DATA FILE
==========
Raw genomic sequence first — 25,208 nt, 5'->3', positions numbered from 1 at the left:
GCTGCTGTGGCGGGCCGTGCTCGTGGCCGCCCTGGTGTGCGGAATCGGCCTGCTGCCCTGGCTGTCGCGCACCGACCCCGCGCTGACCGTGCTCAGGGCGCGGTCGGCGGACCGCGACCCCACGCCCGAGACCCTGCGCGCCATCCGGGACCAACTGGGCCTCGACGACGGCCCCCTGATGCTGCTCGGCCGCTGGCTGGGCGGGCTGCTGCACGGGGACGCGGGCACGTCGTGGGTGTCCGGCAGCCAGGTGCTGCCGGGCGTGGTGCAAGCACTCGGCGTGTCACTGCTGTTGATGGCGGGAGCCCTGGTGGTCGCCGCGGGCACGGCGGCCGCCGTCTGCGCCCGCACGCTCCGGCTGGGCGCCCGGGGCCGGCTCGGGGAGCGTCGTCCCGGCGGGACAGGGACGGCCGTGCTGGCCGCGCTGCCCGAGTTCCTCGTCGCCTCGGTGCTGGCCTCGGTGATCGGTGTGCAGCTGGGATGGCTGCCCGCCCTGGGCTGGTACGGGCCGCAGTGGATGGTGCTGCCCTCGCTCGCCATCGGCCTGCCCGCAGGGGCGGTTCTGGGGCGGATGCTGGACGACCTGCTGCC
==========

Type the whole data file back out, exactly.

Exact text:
Raw genomic sequence first — 25,208 nt, 5'->3', positions numbered from 1 at the left:
GCTGCTGTGGCGGGCCGTGCTCGTGGCCGCCCTGGTGTGCGGAATCGGCCTGCTGCCCTGGCTGTCGCGCACCGACCCCGCGCTGACCGTGCTCAGGGCGCGGTCGGCGGACCGCGACCCCACGCCCGAGACCCTGCGCGCCATCCGGGACCAACTGGGCCTCGACGACGGCCCCCTGATGCTGCTCGGCCGCTGGCTGGGCGGGCTGCTGCACGGGGACGCGGGCACGTCGTGGGTGTCCGGCAGCCAGGTGCTGCCGGGCGTGGTGCAAGCACTCGGCGTGTCACTGCTGTTGATGGCGGGAGCCCTGGTGGTCGCCGCGGGCACGGCGGCCGCCGTCTGCGCCCGCACGCTCCGGCTGGGCGCCCGGGGCCGGCTCGGGGAGCGTCGTCCCGGCGGGACAGGGACGGCCGTGCTGGCCGCGCTGCCCGAGTTCCTCGTCGCCTCGGTGCTGGCCTCGGTGATCGGTGTGCAGCTGGGATGGCTGCCCGCCCTGGGCTGGTACGGGCCGCAGTGGATGGTGCTGCCCTCGCTCGCCATCGGCCTGCCCGCAGGGGCGGTTCTGGGGCGGATGCTGGACGACCTGCTGCC